Opposites attract: Studio Bang-Gu take us behind the scenes of their San Francisco-based practice

Poppy Thaxter
0 min read

Opposites attract: Studio Bang-Gu take us behind the scenes of their San Francisco-based practice

When they first met at university, the creative duo Daisy (Dal Hae) Lee and Lucien Ng had not expected that they’d be working together, let alone running a studio together, many years later! We are so glad that they are, as San Francisco-based Studio Bang-Gu have delivered many wonderful, inspired and visually arresting works – from the majestically vibrant Dang to the childhood-influenced Play Play Laaaaah! Here, the pair dig into their creative partnership, the studio’s development, and the Eastern and Western cultural influences that imbue their work. 

PT Hey Daisy and Lucien! Can you tell us how you first met? What were your first impressions of each other?

DL Hello! We first met in school at the School of Visual Arts, where we took a typography class together. Lucien stood out to me as he was active during critiques, and sometimes even more critical than our lecturer. He regularly shared good insights and a unique perspective to the discussion, making me initially think he was a TA. I remember feeling competitive but also inspired by his passion for design and was eager to be friends with him.

LN My first impression of Daisy was me thinking to myself “wow, this person is so hardworking and on top of things.” While we were in school, we had several classes together, but it was my first year in the US and everything was so hectic and new to me that I didn’t pay much attention to anyone. However, one day in our sophomore typography class, Daisy came in all excited with her portfolio and packaging mockups in hand. She went up to our lecturer, Gail Anderson, and was eagerly talking about her plans to attend a career fair after class to showcase her portfolio. This wasn’t even portfolio season, it was in the middle of the year and I didn’t even know there was a career fair going on!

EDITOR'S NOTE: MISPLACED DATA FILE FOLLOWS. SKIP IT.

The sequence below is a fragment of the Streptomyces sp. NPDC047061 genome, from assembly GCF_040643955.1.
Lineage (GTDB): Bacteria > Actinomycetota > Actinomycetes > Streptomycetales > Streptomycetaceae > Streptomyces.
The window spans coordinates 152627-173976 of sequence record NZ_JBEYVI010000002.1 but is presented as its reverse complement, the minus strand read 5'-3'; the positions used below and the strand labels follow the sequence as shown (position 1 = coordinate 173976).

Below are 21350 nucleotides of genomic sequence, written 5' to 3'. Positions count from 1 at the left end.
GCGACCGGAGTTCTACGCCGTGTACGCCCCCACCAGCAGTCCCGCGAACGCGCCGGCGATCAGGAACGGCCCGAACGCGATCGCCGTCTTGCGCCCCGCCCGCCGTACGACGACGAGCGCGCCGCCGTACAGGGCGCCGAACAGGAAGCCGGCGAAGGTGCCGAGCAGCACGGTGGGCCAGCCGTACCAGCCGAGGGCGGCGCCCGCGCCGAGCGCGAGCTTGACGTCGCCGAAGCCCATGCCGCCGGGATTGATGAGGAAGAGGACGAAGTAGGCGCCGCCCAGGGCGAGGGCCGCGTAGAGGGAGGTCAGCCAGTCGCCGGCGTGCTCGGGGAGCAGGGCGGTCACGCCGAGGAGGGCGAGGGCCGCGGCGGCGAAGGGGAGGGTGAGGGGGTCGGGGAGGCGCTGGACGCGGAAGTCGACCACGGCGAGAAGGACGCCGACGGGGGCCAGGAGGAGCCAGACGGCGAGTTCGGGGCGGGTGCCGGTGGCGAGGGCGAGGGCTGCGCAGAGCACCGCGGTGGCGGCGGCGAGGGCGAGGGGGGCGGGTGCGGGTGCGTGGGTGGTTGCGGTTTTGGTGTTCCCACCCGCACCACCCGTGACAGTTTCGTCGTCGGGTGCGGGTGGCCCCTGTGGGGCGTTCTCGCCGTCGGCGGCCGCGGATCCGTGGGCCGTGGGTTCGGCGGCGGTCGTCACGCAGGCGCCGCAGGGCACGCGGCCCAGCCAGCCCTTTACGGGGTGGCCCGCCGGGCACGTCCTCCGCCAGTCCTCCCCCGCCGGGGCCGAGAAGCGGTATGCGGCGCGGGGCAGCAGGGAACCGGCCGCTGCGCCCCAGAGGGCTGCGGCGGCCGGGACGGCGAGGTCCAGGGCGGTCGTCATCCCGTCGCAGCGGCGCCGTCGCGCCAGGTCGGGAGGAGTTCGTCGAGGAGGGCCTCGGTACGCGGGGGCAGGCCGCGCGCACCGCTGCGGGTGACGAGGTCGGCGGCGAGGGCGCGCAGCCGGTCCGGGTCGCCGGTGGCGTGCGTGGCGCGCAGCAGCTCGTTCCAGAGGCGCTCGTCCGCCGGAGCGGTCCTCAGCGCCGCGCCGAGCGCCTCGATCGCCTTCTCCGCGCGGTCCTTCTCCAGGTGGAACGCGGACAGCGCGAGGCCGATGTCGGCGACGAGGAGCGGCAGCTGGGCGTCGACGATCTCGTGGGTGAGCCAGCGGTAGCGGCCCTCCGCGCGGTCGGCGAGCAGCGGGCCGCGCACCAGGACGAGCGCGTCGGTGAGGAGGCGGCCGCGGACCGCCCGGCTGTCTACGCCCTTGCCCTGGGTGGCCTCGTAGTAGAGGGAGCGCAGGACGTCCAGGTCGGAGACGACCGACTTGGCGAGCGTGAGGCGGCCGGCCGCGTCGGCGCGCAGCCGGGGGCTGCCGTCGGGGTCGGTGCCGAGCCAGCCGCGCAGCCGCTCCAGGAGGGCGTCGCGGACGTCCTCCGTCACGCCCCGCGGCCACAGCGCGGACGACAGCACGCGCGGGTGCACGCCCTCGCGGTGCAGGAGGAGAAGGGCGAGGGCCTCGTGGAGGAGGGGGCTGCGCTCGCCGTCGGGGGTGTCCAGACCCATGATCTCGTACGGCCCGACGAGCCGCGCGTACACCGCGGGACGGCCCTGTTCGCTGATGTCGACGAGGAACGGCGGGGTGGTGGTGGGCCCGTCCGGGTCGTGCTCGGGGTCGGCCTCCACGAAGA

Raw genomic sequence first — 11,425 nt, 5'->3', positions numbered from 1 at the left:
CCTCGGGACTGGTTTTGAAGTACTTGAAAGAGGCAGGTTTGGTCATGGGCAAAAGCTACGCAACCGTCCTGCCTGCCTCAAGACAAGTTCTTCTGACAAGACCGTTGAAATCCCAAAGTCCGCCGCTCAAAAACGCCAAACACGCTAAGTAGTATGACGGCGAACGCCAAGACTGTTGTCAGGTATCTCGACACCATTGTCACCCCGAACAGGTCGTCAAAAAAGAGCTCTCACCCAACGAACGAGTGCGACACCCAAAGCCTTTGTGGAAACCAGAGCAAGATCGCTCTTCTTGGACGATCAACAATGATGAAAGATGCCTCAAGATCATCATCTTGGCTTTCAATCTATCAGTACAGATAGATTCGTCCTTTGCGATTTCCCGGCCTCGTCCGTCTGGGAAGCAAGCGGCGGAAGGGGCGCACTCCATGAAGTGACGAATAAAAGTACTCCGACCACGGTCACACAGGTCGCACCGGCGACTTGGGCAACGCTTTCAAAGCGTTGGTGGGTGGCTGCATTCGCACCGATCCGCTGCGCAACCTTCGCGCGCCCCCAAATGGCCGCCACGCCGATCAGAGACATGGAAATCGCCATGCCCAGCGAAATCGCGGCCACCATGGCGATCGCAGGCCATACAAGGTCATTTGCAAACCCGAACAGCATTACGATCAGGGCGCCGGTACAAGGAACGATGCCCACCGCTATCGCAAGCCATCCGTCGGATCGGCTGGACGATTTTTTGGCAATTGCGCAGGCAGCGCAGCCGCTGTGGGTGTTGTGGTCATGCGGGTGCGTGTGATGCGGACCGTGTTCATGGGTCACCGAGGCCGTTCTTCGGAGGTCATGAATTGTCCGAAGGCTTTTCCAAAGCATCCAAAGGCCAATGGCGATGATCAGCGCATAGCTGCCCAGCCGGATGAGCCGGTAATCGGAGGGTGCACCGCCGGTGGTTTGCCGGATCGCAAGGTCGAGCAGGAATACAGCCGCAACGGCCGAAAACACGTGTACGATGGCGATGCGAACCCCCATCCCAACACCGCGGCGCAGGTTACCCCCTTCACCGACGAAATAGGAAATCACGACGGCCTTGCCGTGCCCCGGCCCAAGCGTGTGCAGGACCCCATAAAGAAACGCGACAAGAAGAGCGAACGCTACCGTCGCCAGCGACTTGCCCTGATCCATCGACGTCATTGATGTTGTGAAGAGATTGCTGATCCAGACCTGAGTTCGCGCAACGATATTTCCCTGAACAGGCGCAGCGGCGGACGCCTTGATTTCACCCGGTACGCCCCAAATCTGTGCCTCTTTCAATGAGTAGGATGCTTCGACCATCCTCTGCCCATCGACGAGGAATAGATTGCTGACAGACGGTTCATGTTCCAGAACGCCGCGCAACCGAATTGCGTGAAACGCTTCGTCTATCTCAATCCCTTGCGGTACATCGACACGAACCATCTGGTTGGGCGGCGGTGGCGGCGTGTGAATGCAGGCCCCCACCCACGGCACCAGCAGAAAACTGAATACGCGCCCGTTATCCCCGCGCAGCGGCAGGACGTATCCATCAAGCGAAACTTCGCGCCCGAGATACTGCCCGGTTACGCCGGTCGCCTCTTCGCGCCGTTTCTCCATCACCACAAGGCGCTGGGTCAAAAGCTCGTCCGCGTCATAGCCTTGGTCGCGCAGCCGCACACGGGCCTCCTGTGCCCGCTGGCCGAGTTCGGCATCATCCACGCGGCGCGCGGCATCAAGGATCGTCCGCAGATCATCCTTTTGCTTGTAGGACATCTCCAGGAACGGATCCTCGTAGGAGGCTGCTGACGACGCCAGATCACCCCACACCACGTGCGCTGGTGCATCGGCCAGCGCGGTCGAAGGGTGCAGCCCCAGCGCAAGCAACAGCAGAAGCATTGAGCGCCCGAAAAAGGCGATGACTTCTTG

Opposites attract: Studio Bang-Gu take us behind the scenes of their San Francisco-based practice

Don’t take things too seriously and do not worry about what is possible or impossible.

PT What led you to reunite and form a practice? 

LN The phrase ‘opposites attract’ couldn’t be more true. Everything about us was different, from our personalities, cultures, and interests to our upbringing. We came from different countries with pretty different cultures and family backgrounds. When we were in school, Daisy was a motion graphics major while I was in advertising. Our ways of thinking are different, but that’s also why we work well together. Our differing perspectives and approaches allow us to create something unexpected.

In 2016, we worked on our first project together, End Of Summer, a cross-cultural art programme in Portland, Oregon, for emerging Japanese artists. It nurtures creative exploration and connectivity between the community and the artists. It is also where we conceived of Studio Bang-Gu.

PT How did you decide on a studio name?

LN The name ‘Bang-Gu’ (방구) in Korean means ‘fart.’ We came up with this name for our studio because it symbolised the approach we want to take in our work. It also makes people laugh when we explain the meaning behind it. Our motto, ‘Just Bang-Gu,’ reflects the playful approach and defines what we strive to do in our studio. 

Based on our motto, we have three key takeaways: